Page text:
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Published: June 12, 2020

Last Updated: June 12, 2020

The Tax and other Benefits & Challenges of Practicing Law in Ontario As a Professional Corporation – Canadian Tax Lawyer Analysis

Introduction – Business Structures & Professional Corporations

Under the Law Society Act (the “LSA”) and the Business Corporations Act (Ontario) (the “OBCA”), lawyers and licensed paralegals are permitted to practice law and provide legal services in Ontario through a sole proprietorship, general partnership, limited liability partnership or a professional corporation. It is highly recommended for lawyers and paralegals to explore the income tax and other benefits and challenges of each business structure prior to selecting the one that best fits their needs. For the purpose of simplicity, this article will focus on the benefits and challenges associated with practicing law in Ontario through a professional corporation.

The LSA and the OBCA define “professional corporation” as a corporation that is incorporated or continued under the OBCA and which holds a valid certification of authorization issued under the Act governing the profession. In Ontario, lawyers and paralegals who are intending to form a professional corporation must incorporate under the OBCA and apply to the Law Society of Ontario for a certificate of authorization.

Benefits of Incorporating a Legal Practice in Ontario

Lawyers and paralegals who incorporate their law practice may benefit from effective tax planning strategies that are only available to professional corporations. For example, professional corporations provide income tax benefits including income tax deferral, lower income tax rates by way of retaining earnings in the corporation or in some cases through income splitting when profits are ultimately distributed. In addition, lawyers and paralegals who are practicing law in a small law firm or as a sole proprietorship who are intending to form a professional corporation can undertake a tax-free rollover under section 85 of the Income Tax Act to move their existing business assets to the corporation while avoiding income taxes payable as a result of the transfer of assets into the Corporation.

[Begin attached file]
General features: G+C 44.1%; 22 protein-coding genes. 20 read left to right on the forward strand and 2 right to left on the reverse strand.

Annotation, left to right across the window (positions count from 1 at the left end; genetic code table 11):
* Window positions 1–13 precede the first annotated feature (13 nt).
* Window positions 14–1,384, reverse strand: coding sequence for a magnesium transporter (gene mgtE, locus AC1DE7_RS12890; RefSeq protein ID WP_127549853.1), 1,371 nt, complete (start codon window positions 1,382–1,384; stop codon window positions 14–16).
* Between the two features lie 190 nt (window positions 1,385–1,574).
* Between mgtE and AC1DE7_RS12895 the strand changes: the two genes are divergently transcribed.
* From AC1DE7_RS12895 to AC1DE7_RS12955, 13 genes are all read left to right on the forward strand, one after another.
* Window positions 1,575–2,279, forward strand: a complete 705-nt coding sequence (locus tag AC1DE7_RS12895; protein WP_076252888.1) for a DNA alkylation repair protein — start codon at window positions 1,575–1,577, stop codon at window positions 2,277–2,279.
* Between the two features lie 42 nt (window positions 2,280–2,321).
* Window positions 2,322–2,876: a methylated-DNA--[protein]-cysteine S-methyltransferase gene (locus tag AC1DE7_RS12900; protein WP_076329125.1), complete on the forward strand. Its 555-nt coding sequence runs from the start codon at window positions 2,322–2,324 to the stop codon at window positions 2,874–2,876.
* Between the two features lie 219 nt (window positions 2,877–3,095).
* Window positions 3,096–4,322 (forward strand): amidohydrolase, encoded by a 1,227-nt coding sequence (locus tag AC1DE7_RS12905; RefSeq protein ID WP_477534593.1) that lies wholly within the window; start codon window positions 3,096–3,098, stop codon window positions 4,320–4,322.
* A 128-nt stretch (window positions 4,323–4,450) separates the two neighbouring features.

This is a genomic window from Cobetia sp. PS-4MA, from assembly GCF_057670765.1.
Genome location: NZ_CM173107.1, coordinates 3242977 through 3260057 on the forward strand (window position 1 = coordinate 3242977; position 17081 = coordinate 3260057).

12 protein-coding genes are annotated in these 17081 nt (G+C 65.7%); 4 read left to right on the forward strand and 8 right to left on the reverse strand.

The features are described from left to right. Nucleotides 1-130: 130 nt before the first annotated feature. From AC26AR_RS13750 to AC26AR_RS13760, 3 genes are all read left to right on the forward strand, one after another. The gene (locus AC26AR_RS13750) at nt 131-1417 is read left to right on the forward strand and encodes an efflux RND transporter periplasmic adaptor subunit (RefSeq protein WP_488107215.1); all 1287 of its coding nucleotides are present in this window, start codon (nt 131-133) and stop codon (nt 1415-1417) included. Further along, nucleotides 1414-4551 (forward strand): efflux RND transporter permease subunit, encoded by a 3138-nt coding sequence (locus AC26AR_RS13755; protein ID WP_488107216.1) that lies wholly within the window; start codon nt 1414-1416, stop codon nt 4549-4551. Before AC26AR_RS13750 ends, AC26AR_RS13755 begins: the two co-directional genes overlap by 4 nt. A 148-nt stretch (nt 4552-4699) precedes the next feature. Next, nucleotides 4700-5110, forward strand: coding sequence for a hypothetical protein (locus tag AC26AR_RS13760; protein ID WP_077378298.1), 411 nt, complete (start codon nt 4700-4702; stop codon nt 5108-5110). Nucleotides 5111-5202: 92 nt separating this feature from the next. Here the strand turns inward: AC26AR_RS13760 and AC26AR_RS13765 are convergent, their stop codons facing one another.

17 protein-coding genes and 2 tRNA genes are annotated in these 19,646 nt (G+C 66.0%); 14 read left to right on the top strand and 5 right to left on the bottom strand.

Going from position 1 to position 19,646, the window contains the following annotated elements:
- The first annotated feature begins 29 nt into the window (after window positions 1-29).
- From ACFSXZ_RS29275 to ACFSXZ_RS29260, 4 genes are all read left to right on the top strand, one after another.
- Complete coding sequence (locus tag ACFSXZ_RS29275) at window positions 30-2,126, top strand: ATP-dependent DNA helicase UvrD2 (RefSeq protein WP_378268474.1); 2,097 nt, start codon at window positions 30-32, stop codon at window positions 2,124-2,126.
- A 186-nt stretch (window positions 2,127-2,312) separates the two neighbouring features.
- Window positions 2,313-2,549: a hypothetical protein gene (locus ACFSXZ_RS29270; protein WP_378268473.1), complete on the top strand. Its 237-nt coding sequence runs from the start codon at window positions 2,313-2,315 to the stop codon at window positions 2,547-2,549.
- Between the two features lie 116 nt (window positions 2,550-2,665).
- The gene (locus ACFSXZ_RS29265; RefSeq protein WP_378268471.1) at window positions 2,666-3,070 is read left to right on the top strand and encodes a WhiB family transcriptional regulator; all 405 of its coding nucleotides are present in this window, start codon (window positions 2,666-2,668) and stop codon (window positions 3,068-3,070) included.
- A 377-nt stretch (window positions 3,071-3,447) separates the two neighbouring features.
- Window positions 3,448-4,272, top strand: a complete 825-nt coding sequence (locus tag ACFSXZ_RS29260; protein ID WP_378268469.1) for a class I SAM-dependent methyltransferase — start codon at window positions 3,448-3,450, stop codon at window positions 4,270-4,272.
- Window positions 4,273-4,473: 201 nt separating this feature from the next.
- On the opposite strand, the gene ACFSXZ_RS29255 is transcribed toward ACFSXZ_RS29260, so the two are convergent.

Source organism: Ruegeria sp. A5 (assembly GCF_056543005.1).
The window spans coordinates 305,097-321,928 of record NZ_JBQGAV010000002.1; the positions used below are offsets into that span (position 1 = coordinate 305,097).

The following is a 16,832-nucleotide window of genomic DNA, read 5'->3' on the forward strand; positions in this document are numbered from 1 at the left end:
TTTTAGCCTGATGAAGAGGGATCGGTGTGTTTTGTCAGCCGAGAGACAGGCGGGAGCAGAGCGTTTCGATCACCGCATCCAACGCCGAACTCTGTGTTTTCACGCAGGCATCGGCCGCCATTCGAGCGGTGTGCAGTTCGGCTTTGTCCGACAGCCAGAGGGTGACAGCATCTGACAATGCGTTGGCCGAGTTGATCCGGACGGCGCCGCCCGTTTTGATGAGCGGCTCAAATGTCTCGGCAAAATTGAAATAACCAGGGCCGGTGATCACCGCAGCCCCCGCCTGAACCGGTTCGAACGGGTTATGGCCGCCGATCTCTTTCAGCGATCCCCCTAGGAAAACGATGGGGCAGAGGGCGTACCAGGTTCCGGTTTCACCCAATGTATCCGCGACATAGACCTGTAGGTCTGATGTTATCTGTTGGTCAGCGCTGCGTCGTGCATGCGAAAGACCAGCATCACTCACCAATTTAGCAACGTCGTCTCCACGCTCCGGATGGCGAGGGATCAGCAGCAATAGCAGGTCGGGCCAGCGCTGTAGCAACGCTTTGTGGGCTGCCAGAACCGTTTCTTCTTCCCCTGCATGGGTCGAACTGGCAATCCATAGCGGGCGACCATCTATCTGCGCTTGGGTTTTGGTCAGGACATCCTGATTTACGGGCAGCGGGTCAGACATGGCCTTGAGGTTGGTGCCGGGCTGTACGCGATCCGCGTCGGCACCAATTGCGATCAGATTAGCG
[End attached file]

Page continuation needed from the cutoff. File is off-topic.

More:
Another tax planning benefit to incorporating your law practice in Ontario is having the option to set up an Individual Pension Plan (“IPP”). Considering that self-employed lawyers do not have a normal pension plan, setting up an IPP allows lawyers to save for their retirement. IPPs can provide significantly higher contribution rates than a Registered Retirement Savings Plan (“RRSP”) and they permit lawyers to make an additional one-time lump-sum contribution. This means that if lawyers are unable to contribute to their IPP during their first years of practice, they can carry forward their contribution room and make a one-time large lump-sum contribution in the future when their earnings increase.